Wednesday, September 24, 2014

draft one--Brooklyn


Morning bicycle rides through southeast Brooklyn,

On broken concrete and glass

Through old neighborhoods where the same family lives in the same townhouse

To even older tenement houses now stacked with hipsters already late for the morning commute

The pungent smell of the fish market, the butchers down in Canarsie,

And dirty Remsen Avenue, with its fast cars like a highway

  with slow street traffic lights

On this avenue, I bike on the sidewalk,

Threading between students in their Charter School Uniforms,

Mothers covering their unkempt morning hair with scarves & bandanas

Men on morning routes for the electrical company

Fast Food stores already open, always open.
 

Upon reaching the corner of Remsen and Farragut,
 
 I am two minutes late on the dot

Sweaty from the ride

Ready for breakfast left molding on the kitchen counter.

 Daytime is overworked yet cheerful teachers, social workers, janitors,

And the lilting jangle of Caribbean Accents
 
Such is life in the Brooklyn that is not-yet famous.

Tuesday, September 9, 2014

My Home State, In One Line.

"West Virginia is so nice. The Taco Bell girl cared so much about my night"

Monday, September 8, 2014

Circular Waltz

Turn on the TV,
pour a glass of red wine,
a heavy-sigh cleans the slate for happier days.

Passing silent after silent afternoon
Would have loved, a year ago,
this place to call our own.

Door creaks in time with the passing Q train,
it used to be my favorite.
Now, any amount of travel promises twinging anxiety.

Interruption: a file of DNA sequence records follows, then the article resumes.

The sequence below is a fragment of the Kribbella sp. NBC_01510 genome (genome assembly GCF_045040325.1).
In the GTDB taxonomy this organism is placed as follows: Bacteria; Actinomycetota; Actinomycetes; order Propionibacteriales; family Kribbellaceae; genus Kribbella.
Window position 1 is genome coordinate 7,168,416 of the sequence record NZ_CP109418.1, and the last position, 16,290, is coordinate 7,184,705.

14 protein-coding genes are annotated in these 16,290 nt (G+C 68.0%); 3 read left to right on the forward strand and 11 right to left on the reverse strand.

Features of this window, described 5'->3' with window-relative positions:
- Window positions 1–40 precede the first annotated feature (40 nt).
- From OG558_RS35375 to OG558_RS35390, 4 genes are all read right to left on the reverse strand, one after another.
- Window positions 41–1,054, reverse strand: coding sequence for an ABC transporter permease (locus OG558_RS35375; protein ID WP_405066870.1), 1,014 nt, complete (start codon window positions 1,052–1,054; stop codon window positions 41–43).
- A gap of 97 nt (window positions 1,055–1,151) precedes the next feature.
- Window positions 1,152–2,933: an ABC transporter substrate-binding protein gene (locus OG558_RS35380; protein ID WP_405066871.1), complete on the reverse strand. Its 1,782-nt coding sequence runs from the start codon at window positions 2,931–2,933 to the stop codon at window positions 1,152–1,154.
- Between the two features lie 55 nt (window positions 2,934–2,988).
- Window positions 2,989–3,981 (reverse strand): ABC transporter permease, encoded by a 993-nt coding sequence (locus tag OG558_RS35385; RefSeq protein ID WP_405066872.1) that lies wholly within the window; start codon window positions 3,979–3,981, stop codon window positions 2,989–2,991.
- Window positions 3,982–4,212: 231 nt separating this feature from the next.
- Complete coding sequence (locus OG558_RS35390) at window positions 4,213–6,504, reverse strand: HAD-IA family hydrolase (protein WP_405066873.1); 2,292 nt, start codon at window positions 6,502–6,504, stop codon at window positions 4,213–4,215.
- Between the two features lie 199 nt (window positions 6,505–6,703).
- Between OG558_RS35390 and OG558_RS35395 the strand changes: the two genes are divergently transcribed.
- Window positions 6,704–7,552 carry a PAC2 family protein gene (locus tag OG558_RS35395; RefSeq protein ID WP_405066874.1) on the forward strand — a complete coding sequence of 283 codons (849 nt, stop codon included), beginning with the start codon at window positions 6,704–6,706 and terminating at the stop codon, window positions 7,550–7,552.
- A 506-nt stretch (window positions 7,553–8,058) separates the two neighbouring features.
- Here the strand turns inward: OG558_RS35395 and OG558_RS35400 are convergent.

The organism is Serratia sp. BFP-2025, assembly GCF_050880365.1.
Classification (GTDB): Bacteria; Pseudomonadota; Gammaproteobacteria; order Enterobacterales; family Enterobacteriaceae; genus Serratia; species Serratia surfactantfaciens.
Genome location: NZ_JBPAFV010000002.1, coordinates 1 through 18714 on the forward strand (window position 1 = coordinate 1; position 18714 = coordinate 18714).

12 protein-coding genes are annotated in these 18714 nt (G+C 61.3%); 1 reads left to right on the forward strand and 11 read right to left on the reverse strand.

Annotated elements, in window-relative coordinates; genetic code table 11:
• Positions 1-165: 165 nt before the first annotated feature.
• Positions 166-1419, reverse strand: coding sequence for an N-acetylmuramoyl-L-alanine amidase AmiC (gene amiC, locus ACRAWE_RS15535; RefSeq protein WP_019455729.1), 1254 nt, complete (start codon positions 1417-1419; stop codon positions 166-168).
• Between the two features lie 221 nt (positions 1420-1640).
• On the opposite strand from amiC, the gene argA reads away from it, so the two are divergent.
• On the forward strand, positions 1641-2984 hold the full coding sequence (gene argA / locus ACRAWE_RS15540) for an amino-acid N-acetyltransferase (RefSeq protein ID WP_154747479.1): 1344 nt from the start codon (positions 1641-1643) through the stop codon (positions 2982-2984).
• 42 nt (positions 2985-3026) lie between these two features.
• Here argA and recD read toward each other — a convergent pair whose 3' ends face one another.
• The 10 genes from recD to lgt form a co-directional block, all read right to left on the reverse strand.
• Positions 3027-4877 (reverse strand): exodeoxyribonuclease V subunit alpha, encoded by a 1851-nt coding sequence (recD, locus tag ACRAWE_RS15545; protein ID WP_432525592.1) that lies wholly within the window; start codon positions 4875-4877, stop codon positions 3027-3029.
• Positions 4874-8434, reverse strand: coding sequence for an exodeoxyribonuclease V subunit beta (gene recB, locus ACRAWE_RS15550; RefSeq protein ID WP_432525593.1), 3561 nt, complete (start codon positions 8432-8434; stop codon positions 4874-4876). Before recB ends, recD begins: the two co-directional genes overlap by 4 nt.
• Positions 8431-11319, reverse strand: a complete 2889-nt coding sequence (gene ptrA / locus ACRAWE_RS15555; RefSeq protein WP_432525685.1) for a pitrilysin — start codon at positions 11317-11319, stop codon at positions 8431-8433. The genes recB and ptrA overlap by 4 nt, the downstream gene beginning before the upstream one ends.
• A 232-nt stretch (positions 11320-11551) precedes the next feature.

There are ghosts next door,
leering forms in past and present participle
ghosts in the corners of the psyche.

When will these blue days end.



Friday, September 5, 2014

Two months of silence, amidst a last triumphant finale of  consistence uprooting.  Finally, the Runaway is Reformed.

I live in a rather large apartment in Brooklyn. Prospect Lefferts Gardens. Right by the park.

Work is scarce and hard to come by. My father is sick.  Occasionally, morning heaviness hits, and voices whisper that the effort required to get out of bed is overrated.

Overall, those mornings are few and far between. They are punctuated by urgent whispers-- guilting me into a morning run. With blood pumping sufficiently well, it is hard to hear even the most insistent whispers of my worthlessness.

There usually something to do. An appointment to make. A song to write. A bar to try. It keeps me busy.  But something is gone; it's that ruthless insistence to show my work. To say "Look at me!"
I'd rather just live and do the things that keep me living. After learning very little in my life, I finally learned that this is the most difficult and important part of existence.

New York, perhaps, is not the best place for that sentiment. But it is where I am now. And there is still growth to be found here, lessons to be learned, paths that will ultimately lead me back to the quiet comfort of books, trees. Finally, the pursuit of a humble existence.

In the meantime, I'll try not to be angry at this city. It is always For Sale. I just wasn't looking hard enough before.

And now, there is a voice combating the sadness, saying that life is worth living, even when it is so incredibly hard.  That I am good and kind and smart, even when I feel hollow.  So there are things to admire. There are ways to be happy, although I am unsure how to making a living in this city.

I suppose this is happiness, even if it doesn't always feel that way.

Tuesday, May 20, 2014

San Po Po Season

If you google "San PoPo Season", nothing relevant comes up.
But in Guatemala City, everyone knows about San PoPos.
Perhaps I am spelling it incorrectly, although it is difficult to imagine a more feasible permutation.

They look like the backseat offspring of flies and ants who had too much to drink one night, and decided, what the hell?! Which is exactly what one says in response to the sudden arrival of San Po Pos.  While you are away doing an exercise video to stave off laziness and boredom, they sneak into your room and blanket your quilts with their six-legged nuisance in under five minutes. When the rainy season hits--and it has--the neighborhood ladies say that they fall from the sky with the rain.